Donald Trump’s day was going so well.
The bomb-throwing, fire-breathing Republican nominee flew down Mexico way and acted presidential, clearing a bar set so low as to be unremarkable for other presidential candidates. Mexican President Enrique Peña Nieto offered Trump precisely what he needed: the opportunity to stand side-by-side with a world leader discussing substantive policy. What’s more, Peña Nieto offered no harsh words for Trump—demanded no apologies. The takeaway from their joint press conference was the astonishing suggestion that the two men could work together. Even the assertion made hours later via Twitter by Peña Nieto—after the Mexican press had pilloried their president for looking weak next to Trump—that the Republican candidate lied when he said the men did not discuss paying for the border wall was easily dismissed because the president had elected to stay silent in the joint press conference when Trump made his claim. In an election that’s become a race to the bottom on popularity and fitness for the job, Trump struck a critical blow against Hillary Clinton’s argument that he’s temperamentally unfit for the job.
Hours later Trump stood before a group of ardent supporters, outlying his ten point immigration plan in a speech full of red meat, and compared America to the big bully who keeps getting beat up.
Goodbye goodwill. Trump’s intent with the comment was to describe how undocumented immigrants are taking advantage of and abusing the country by living in America illegally; as Trump tells it the country is weak now but will be strong once he is in charge. Unfortunately Trump picked possibly the worst metaphor possible. Bullies are widely equated with cruelty and weakness—preying on those who can’t defend themselves and withdrawing at the first sign of challenge. How many of the undecided voters that Trump needs were bullied in school? How many have had to listen to stories of being bullied from their children?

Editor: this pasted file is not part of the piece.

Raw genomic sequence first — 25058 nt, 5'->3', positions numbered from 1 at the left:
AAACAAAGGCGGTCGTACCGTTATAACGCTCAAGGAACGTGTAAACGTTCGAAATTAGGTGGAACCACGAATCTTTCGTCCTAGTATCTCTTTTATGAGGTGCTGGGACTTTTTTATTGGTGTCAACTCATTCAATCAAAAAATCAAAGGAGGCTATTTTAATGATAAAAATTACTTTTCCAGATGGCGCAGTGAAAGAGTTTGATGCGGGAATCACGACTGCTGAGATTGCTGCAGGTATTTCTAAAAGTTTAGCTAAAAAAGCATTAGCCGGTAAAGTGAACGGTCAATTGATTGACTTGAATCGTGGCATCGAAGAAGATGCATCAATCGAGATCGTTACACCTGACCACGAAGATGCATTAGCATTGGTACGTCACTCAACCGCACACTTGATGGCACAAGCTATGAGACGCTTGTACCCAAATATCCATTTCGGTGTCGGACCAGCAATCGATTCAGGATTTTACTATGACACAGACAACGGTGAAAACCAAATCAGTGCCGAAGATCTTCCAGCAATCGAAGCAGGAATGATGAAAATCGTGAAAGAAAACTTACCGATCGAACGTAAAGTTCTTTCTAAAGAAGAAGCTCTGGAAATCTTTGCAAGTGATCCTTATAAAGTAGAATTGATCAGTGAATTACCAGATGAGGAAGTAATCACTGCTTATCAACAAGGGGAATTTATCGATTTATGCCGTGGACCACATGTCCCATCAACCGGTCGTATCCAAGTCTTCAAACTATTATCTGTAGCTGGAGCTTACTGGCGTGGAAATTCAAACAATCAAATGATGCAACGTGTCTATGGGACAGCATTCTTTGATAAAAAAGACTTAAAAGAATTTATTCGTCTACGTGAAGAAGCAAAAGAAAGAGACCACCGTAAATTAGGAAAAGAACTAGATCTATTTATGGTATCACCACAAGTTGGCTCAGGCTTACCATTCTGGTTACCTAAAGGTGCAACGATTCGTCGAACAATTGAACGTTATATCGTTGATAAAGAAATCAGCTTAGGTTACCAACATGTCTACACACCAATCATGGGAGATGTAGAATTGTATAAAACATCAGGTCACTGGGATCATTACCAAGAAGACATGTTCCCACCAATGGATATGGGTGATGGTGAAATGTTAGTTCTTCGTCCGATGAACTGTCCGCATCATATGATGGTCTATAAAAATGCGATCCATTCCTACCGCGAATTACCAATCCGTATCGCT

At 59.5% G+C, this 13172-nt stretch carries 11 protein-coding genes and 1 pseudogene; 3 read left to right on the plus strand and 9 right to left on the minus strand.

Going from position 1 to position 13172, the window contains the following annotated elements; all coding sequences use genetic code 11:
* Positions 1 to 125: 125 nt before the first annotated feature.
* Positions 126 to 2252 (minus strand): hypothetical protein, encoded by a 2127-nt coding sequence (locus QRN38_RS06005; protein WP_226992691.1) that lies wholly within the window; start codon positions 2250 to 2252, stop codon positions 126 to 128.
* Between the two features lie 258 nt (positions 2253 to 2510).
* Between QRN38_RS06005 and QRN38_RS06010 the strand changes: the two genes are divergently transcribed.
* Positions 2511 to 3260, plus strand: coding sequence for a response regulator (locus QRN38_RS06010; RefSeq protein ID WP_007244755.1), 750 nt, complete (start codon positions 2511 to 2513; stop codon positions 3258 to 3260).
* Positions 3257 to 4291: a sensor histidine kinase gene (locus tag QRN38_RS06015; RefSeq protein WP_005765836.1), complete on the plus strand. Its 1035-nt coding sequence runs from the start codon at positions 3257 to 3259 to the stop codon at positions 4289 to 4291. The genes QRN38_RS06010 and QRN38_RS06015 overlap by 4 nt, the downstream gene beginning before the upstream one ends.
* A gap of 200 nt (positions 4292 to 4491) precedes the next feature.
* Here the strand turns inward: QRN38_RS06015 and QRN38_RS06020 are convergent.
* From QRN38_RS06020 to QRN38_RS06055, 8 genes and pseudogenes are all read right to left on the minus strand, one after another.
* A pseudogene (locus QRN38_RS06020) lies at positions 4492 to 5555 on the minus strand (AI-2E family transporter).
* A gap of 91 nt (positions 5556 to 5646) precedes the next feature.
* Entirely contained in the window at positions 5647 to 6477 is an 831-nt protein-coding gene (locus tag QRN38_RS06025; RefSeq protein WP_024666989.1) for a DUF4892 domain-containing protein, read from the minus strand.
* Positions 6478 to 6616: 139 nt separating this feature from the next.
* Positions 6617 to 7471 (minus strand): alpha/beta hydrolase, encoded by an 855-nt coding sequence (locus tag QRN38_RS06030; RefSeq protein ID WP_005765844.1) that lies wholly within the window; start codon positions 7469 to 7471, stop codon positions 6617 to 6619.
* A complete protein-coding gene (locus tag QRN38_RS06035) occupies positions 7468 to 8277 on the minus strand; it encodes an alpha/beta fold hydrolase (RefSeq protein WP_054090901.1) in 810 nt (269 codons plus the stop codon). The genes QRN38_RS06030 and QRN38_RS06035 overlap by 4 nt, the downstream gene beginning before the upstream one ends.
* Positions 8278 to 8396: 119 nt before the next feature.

Even at their most dire, complaints about America are largely aspirational; people want the country to be better than it is. Most people would agree there is nothing in a bully to aspire to—least of all the tradition of attacking the weak. I suspect most of the undecideds in Trump’s audience will recognize that he thinks otherwise—recognize and disapprove. Compared to everything else Trump has done the statement is rather innocuous, but the honest revelation that he proudly thinks of America—and by extension himself—as a bully will likely cost him all the progress he’d made just eight hours earlier.